Is Produce Organic If It's Shipped by Air?

20071029airfreight.jpgThe UK's Soil Association, a nonprofit organization responsible for certifying 80% of the country's organic produce, has released a set of rules that govern whether it will certify produce that has been shipped by air. At one side of the issue is the fact that shipping food by air has a very large carbon footprint, and as such is not sustainable as a food-delivery mechanism. On the other side, however, is that 80 percent of the produce that is shipped to Europe by air comes from "lower or middle income countries," primarily in Africa, and so curtailing the means of delivery from those countries could have an adverse affect on their agriculture economies.

The Soil Association has therefore proposed two recommendations to allow air-freighted produce to be organic:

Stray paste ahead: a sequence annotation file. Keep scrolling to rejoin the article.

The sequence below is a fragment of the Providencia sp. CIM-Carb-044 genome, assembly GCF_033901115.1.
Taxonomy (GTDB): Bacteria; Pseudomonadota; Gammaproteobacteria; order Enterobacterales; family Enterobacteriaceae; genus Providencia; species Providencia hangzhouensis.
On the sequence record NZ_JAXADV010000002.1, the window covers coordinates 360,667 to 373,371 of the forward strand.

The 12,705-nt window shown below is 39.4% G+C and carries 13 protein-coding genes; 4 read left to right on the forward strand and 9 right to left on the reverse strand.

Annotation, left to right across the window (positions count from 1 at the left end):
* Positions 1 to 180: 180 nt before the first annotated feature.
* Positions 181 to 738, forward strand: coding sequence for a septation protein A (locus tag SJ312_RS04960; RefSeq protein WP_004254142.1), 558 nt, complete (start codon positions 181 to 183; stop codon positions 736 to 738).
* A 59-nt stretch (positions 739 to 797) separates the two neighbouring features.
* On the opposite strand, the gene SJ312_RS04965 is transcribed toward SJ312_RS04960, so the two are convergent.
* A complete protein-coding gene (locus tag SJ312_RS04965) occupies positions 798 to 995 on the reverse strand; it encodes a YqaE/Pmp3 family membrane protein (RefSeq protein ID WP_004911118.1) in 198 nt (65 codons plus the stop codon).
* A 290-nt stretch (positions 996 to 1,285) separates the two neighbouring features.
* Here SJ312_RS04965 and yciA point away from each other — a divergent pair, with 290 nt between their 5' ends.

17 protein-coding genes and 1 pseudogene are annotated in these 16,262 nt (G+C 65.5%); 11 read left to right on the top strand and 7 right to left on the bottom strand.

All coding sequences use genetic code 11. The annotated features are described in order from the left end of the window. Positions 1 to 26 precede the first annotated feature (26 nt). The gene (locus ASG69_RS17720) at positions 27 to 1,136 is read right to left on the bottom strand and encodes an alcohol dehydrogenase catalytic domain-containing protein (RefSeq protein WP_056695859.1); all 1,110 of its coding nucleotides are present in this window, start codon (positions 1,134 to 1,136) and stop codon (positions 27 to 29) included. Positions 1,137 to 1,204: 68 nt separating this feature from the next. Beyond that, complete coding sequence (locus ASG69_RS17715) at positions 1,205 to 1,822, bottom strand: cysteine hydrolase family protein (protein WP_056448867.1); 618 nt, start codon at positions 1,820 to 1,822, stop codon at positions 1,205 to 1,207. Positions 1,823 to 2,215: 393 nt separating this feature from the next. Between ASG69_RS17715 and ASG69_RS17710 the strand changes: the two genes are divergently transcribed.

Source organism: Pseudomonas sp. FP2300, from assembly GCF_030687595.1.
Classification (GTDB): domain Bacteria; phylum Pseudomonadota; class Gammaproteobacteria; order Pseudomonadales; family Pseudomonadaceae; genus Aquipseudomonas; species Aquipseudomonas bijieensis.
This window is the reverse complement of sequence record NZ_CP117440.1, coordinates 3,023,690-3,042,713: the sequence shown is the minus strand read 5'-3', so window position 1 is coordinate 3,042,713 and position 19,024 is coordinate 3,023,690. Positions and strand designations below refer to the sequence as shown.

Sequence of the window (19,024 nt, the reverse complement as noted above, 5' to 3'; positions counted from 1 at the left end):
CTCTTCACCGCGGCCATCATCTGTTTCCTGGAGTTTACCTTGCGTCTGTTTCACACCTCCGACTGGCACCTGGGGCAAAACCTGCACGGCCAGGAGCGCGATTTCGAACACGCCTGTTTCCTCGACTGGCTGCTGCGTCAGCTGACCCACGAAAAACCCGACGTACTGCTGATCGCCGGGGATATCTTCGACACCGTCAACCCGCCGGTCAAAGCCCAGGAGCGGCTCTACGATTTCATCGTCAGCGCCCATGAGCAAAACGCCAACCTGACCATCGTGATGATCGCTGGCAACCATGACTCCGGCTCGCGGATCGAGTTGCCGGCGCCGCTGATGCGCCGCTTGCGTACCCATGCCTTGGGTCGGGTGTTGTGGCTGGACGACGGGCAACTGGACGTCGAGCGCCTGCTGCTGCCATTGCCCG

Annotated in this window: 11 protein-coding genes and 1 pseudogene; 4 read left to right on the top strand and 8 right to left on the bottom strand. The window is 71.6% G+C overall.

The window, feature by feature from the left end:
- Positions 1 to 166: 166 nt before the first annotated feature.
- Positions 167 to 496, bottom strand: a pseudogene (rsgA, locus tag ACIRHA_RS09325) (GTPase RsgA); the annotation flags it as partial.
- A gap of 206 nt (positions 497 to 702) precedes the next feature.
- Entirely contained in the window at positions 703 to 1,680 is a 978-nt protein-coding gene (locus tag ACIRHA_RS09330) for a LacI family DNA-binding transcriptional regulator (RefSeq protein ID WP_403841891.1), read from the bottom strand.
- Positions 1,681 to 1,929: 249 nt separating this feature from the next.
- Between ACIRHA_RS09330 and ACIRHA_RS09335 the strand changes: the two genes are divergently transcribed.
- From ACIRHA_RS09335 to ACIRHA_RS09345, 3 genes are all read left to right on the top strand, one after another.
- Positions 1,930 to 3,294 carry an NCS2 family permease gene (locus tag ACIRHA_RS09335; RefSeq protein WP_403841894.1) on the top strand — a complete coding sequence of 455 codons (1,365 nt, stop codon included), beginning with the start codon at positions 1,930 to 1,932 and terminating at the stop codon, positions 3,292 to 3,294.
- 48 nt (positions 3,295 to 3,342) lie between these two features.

1.) All Soil Association–certified air-freighted products [must] meet the Soil Association’s Ethical Trade standards or equivalent fair trade standards by 2011.

2.) Businesses reliant on air freight [must] develop initiatives to reduce the amount of product they air freight [to] encourage people and businesses to be less reliant on fossil fuels for their livelihoods.

It's not the proposed rules themselves that are interesting here but the fact that there are any rules at all about produce delivery. The organic rules in the U.S. only refer to means of production, for instance the use of approved and forbidden pesticides. In part, this narrow view of organics has led to the creation of an "Organic-Industrial Complex" here, to use Michael Pollan's phrase. Perhaps the USDA would do well to begin considering such things as method of delivery in its organic certification.

What do you think? Do you think that the USDA could learn from Britain's Soil Assocation to create a more holistic view of what makes produce organic? Or do you think that the Soil Association is meddling too much, with the resolution of such issues best left to the consumer and the free market?

About the author: Jamie Forrest publishes Curdnerds.com from his apartment in Brooklyn, New York, where he lives with his wife, his daughter, and his cheese.

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